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Sullivan republican. [volume] (Laporte, Pa.) 1883-1896, March 27, 1896, Image 1

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.■umber
-ria last year
..-jio me serum euro was
most generally adopted—in New York
City.
It is reported that the constant vi
bration, caused by the heavy steam
and traction cars iu Paris, has caused
great damage, especially to tall build
ings, and many of them nro in an un
safe condition.
South Carolina has passed a bill,
which puts the life of any and every
tlog iu tho State at tho mercy of any
person who may catch it away from
home. Dogs oil their owner's property
may be killed for committing any sort
of a "depredation," and tho killer is
judge and jury.
It is aflirtued that a poem offered in
n contest for a prize to the Chicago
Times-Herald, and which took tho
prize, was a bold plagiarism from a
poem which was first printed in a Chi
cago paper more than twenty years
ago. The "author" was a twenty
year-old girl of Indianapolis.
Andrew Caruegio has aroused British
■wrath by saying that it would pay
England to burn up her railroad equip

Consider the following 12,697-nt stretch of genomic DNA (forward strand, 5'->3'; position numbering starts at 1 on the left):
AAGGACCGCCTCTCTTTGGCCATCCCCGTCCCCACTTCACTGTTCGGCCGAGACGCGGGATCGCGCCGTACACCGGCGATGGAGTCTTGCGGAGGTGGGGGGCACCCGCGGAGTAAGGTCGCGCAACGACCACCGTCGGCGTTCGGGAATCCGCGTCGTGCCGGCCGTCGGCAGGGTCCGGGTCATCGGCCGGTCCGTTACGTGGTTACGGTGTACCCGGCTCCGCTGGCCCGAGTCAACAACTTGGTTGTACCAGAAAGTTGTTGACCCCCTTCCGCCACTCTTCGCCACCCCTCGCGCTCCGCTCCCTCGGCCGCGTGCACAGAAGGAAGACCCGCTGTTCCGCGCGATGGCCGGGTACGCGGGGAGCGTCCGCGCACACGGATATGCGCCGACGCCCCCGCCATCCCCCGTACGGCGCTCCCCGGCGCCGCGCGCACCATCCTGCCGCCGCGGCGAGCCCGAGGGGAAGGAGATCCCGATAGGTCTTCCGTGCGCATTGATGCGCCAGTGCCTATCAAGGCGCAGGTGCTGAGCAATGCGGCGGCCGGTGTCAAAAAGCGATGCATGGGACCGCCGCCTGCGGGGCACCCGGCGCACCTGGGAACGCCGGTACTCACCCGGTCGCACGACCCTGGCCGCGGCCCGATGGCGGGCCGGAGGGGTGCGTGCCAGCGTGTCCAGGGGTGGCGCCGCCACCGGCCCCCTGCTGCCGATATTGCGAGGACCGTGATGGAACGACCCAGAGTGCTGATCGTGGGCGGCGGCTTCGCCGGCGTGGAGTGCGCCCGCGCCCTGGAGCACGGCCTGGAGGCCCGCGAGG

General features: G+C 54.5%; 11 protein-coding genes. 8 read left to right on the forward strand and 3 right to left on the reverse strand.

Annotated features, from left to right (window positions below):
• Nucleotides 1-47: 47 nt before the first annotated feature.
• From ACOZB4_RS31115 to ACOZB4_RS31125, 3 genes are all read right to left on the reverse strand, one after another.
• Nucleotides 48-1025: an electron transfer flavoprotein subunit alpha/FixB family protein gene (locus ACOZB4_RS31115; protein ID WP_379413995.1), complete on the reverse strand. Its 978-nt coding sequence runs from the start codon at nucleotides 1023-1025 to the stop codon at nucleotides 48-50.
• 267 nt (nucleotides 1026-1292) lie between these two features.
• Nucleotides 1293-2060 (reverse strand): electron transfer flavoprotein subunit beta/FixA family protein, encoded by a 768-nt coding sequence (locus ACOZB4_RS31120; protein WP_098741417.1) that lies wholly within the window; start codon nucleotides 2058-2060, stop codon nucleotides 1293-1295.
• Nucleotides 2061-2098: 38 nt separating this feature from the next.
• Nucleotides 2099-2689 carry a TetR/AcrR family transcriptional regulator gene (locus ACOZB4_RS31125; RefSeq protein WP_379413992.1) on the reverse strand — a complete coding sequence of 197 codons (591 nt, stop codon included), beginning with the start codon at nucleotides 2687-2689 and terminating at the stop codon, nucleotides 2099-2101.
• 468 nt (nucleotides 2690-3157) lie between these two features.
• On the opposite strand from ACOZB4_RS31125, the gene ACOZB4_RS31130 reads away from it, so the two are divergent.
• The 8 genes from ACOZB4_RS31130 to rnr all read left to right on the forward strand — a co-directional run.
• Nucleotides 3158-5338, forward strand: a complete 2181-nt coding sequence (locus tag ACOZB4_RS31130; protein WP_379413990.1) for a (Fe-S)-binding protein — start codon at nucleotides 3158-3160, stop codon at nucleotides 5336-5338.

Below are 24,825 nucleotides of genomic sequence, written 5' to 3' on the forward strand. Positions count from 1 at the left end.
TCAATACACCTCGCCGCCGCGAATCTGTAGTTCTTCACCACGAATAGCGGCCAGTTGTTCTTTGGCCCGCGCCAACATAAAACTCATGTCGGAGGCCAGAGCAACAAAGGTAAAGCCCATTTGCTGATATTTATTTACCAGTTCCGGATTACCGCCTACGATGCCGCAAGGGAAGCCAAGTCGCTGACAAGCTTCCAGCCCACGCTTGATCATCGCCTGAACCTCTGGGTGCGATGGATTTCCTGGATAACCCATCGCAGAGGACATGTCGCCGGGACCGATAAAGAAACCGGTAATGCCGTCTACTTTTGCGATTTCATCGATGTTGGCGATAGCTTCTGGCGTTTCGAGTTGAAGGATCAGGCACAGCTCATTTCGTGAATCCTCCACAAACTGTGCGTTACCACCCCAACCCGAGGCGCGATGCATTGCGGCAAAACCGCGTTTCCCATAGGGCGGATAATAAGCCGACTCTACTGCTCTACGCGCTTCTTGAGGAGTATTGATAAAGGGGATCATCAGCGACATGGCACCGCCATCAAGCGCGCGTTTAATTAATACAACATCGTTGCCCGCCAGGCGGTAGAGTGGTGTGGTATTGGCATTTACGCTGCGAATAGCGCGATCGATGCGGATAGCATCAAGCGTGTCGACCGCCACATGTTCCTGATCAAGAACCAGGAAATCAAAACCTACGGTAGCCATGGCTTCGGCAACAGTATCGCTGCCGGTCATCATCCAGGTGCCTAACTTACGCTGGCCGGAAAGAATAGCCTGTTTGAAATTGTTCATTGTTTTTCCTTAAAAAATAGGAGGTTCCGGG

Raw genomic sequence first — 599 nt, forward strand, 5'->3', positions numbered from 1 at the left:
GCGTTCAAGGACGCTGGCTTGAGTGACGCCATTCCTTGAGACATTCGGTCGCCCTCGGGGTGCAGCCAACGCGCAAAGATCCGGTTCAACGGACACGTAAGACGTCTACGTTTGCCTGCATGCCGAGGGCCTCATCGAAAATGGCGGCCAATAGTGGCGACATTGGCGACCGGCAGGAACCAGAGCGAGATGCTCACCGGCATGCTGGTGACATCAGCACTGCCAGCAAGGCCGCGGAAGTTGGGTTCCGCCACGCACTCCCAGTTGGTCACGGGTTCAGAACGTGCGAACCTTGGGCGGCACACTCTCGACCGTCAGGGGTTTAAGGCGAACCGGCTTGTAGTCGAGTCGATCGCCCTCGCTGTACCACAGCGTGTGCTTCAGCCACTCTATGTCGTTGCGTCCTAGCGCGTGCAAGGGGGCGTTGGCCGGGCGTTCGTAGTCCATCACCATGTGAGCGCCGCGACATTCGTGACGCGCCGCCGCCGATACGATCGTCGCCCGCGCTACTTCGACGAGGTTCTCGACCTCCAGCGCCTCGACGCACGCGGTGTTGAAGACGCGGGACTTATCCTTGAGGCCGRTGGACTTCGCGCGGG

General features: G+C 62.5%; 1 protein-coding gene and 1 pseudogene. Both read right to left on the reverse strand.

ment and replace it with American
models. Andrew is undoubtedly right
if conveniences and comfort of travel
aire considered. "Evtry American
who is not an Anglo-inaniac that has
•ever tested their out-of-date traction
and tramway equipment will heartily
indorse Aj.drow," udds tho Atlanta
Constitution.
General Traveling Agent Stone, of
the C eorgia Southern Railroad, told a
Georgia rnrm recently that he had dis
covered nn electrical process for con
verting wou.l into stone. Ho could,
he said, petrify wood at a moment's
notice, and ho proposed to make a for
tune by converting the plank walks
common iu'Southern cities into stone
pavements. He also said that there
ought to be lots of money in turning
frame buildings into stono houses.
His statement was printed in some of